Monday, July 17, 2023

a CD review from 1976, the genuinely faddish Axe squats for the crowd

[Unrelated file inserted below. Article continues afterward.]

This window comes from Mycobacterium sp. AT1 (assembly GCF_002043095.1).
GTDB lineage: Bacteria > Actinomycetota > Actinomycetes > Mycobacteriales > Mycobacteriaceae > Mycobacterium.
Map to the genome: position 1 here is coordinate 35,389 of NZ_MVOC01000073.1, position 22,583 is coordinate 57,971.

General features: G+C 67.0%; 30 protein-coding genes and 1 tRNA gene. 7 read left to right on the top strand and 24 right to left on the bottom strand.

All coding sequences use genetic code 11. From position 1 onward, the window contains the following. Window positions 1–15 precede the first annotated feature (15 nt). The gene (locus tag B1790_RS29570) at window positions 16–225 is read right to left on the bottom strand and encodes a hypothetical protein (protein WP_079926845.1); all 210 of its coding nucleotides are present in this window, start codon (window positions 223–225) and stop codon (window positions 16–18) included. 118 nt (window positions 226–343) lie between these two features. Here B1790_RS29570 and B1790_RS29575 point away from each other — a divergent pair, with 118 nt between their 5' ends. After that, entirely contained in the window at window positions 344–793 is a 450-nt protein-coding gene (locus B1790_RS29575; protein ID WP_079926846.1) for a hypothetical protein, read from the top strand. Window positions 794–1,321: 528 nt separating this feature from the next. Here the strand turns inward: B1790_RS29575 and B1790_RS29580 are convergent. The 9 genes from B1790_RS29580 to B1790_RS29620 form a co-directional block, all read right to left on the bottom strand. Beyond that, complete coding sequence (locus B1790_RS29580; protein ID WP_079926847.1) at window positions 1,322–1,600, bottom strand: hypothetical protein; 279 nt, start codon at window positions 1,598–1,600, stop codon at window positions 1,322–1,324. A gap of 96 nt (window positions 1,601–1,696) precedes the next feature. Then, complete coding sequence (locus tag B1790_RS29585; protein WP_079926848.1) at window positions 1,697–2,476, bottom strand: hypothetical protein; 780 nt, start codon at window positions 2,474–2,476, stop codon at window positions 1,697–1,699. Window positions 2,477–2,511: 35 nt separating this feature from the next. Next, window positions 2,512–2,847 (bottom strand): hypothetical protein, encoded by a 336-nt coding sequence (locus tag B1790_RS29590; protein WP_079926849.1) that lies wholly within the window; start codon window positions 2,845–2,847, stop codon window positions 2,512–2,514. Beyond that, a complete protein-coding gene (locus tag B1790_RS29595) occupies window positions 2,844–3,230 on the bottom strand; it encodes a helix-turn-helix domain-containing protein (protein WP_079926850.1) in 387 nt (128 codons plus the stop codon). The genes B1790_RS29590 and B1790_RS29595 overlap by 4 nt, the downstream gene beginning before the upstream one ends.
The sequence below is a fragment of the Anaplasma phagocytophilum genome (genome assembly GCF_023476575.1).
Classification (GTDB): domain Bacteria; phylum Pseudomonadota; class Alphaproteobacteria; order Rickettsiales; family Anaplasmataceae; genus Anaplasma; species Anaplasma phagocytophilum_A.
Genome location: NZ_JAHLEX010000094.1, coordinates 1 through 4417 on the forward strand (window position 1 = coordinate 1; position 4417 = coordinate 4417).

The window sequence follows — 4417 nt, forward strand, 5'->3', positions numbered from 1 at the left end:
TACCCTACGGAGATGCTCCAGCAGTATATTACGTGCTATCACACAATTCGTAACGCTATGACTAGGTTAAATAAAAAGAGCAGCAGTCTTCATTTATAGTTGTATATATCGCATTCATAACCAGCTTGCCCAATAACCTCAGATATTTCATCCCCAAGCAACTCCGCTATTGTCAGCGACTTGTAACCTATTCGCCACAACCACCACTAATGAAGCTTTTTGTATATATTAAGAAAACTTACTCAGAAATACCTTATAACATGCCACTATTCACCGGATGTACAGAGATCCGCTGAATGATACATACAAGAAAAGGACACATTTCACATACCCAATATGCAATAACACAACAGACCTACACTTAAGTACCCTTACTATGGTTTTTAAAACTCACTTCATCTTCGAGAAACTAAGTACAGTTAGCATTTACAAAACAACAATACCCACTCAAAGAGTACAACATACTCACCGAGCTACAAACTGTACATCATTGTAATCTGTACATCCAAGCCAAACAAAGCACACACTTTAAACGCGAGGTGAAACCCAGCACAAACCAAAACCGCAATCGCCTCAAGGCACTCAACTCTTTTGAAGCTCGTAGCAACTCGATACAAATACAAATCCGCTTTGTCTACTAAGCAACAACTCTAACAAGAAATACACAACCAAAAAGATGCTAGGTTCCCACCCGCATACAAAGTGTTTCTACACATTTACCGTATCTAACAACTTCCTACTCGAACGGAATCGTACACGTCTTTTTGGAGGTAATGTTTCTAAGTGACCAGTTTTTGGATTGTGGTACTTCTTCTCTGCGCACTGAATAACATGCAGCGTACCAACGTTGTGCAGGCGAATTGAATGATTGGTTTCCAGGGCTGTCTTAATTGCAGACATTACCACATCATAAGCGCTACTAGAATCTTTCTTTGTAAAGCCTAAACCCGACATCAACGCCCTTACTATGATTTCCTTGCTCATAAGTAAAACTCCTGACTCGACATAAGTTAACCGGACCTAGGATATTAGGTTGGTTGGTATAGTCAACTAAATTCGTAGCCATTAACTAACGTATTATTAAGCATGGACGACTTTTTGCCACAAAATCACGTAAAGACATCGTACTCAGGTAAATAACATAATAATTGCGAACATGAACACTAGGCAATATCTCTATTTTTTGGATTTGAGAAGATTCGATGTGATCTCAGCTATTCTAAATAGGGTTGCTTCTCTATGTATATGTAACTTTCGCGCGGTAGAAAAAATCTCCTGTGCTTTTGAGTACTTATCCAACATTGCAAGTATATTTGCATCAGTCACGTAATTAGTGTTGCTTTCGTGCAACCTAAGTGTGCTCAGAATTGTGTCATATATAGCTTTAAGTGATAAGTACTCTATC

Axe is a rare example of Sixties psychedelia that ranks with the best of the Blues Magoos, 13th Floor Elevators, The Music Machine, The Count Five, The Electric Prunes, The Seeds, The Leaves, The Ambouy Dukes, The Barbarians, The Peanut Butter Conspiracy, Frijid Pink, David Axelrod and other obscure bands that have been shelved with other rock arcana. Psychedelic music occurred in the late Sixties when drugs, most notably LSD and other chemicals that transfigured one’s perception into a parabola of surrealism, became the latest fashion among youth culture. Many young rock bands flirted with the effects of these substances, and in their need to make their music more than throwaway pop culture (a symptom from the release of Sgt. Pepper), looked to express their “insights” and “understandings” in song. The results were naive lyrics about love, peace, the search for inner essences, fantasies about hijacking starships, the effusiveness of nature, paens against violence and in general expressions about the need to escape from the bummer of reality. To amplify the themes and the art-consciousness of the music, there were guitar solos with fuzz tone effects, sitar playing, classical quotes, serious singing that sounds like the mewling of a spoiled kid and so on. Sixties psychedelia, for all its seriousness and cerebral assertions, was a time of innocence that’s been lost forever to history. Those bands’ efforts were the prattling of a child playing with advanced concepts that the child was incapable of understanding. Psychedelia hasn’t been lost completely. Axis, the former backup band for Rick Derringer, are on the surface one of the many competent but undistinguished heavy metal bands vying for Nugent’s spotlight, but lyrically they’ve placed themselves in a cosmic time warp, distinct from Nugent’s machismo or hard rock’s penchant for cock pride themes. On “Juggler,” lead guitarist/songwriter Danny Johnson sings: “Time is like a monster/ … .it can never be stopped/Turn it all around, turn it upside down/You just can’t break God’s clock.” Who else but a child of the Sixties psychedelic naturalism would have the gall to deliver a fractured sermon to an audience that expects its heavy metal lyrics to be as Hobbesian as the music itself? In " Ray’s Electric Farm” (a perfect title), Johnson posits the worn out notion that he can find an earthly utopia: "I’m going down to Ray’s electric farm/Where the nights last for days and/Guitars grow on the lawn … " Johnson is a visionary who thinks that rock and roll ought to be organic and free of bills. Presumably, all a rocker need do on the “electric farm” is plug into the nearest bush and let the music rip. Johnson has a subversive personality at heart, a mind that seeks to undermine the murder mentality nihilism that dominates hard rock and replace it with the cosmic effusiveness that rock audiences repudiated long ago in favor of either nostalgia or cynicism .Johnson is a dumb kid who has assumed the piousness of progressive rock bands like Yes and Kansas and is delivering the message in plainer language through a more understood motif. It probably won’t be long when Johnson and Axis will have their lyrics on the lips of hard rock fans. The thought of it should terrify all of us who’ve remained sane up to this moment.